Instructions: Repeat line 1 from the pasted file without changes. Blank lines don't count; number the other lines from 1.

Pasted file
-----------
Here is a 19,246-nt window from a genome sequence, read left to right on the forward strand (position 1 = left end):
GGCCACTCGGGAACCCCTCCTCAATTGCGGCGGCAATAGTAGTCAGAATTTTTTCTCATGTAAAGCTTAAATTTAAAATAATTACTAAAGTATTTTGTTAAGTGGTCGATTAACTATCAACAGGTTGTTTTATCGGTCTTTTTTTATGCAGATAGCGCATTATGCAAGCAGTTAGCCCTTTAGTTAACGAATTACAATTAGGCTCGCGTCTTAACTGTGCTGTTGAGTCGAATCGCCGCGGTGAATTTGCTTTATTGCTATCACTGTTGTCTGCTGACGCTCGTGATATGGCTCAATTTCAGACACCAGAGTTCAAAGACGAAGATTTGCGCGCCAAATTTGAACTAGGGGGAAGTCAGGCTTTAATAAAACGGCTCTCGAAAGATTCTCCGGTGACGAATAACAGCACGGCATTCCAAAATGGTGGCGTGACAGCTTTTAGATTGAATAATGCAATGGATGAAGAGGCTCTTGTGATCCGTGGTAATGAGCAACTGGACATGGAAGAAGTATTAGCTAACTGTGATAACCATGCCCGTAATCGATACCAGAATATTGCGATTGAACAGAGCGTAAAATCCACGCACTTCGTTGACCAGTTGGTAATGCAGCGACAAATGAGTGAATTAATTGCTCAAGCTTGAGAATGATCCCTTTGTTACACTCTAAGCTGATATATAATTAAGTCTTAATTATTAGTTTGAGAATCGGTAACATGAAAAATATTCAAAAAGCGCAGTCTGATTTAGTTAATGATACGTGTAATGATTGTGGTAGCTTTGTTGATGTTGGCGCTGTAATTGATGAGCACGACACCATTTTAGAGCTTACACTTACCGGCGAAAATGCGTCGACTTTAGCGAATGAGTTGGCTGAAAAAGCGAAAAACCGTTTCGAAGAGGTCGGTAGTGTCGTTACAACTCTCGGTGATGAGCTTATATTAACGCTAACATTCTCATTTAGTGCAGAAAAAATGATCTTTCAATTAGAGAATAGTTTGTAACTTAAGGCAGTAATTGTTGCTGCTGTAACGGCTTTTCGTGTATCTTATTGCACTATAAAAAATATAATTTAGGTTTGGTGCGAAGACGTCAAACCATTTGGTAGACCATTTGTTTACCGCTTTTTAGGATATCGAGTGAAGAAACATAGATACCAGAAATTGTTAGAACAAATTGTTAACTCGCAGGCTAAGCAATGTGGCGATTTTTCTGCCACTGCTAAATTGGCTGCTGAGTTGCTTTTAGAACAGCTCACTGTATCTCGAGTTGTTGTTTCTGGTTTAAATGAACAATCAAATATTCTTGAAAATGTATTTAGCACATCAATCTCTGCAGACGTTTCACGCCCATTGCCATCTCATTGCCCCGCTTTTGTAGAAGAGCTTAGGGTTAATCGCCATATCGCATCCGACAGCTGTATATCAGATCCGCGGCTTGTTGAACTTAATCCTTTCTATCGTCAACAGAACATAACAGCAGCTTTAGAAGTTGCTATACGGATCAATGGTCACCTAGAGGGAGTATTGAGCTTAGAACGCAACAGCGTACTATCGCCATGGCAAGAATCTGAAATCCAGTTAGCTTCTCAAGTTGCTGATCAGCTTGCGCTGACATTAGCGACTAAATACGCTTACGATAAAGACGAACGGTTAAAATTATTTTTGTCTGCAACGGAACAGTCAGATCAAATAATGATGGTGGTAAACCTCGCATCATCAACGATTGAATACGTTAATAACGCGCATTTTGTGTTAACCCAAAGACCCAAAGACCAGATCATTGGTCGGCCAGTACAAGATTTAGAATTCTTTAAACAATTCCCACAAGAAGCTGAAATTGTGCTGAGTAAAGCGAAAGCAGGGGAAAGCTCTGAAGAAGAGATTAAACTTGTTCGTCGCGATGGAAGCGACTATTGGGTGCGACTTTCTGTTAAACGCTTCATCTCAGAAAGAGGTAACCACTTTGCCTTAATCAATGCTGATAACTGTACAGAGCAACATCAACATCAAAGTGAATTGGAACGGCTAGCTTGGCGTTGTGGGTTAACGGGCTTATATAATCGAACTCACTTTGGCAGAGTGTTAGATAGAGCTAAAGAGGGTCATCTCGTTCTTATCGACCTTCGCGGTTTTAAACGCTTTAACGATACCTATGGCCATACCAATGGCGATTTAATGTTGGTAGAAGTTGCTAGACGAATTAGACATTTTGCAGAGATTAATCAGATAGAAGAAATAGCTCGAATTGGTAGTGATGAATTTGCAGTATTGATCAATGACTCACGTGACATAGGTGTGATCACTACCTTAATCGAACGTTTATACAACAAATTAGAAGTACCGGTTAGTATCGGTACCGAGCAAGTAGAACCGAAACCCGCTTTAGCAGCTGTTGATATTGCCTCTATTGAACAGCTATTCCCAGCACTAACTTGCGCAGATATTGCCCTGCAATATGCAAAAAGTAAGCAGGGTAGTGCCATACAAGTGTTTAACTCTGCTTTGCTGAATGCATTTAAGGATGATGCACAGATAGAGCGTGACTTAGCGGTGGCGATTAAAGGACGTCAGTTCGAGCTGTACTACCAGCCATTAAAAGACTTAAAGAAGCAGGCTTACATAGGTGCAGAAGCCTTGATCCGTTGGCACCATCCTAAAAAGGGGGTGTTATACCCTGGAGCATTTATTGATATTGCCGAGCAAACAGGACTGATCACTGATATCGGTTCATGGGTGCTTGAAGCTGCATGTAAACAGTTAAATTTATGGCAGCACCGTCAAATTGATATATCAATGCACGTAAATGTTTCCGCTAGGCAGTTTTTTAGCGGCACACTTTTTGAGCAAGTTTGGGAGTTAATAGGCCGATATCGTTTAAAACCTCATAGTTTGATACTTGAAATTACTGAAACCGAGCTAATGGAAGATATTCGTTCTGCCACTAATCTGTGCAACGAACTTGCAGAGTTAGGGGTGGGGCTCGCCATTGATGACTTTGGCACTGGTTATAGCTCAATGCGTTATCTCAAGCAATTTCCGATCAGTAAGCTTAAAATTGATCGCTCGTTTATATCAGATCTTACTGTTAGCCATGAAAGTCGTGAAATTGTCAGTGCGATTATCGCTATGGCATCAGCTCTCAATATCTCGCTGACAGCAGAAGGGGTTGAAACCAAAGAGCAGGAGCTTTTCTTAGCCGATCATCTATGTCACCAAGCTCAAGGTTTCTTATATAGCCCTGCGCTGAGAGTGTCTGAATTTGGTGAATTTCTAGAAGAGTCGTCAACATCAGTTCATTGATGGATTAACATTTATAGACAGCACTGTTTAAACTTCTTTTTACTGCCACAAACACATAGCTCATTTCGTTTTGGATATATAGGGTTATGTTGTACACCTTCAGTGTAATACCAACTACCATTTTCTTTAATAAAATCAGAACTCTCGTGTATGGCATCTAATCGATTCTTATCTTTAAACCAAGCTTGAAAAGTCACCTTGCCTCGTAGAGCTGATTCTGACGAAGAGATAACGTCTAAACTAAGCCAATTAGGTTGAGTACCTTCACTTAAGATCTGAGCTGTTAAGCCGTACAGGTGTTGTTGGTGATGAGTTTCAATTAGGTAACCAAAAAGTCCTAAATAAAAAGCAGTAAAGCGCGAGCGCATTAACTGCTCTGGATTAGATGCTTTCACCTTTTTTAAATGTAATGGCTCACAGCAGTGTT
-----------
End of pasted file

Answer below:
Here is a 19,246-nt window from a genome sequence, read left to right on the forward strand (position 1 = left end):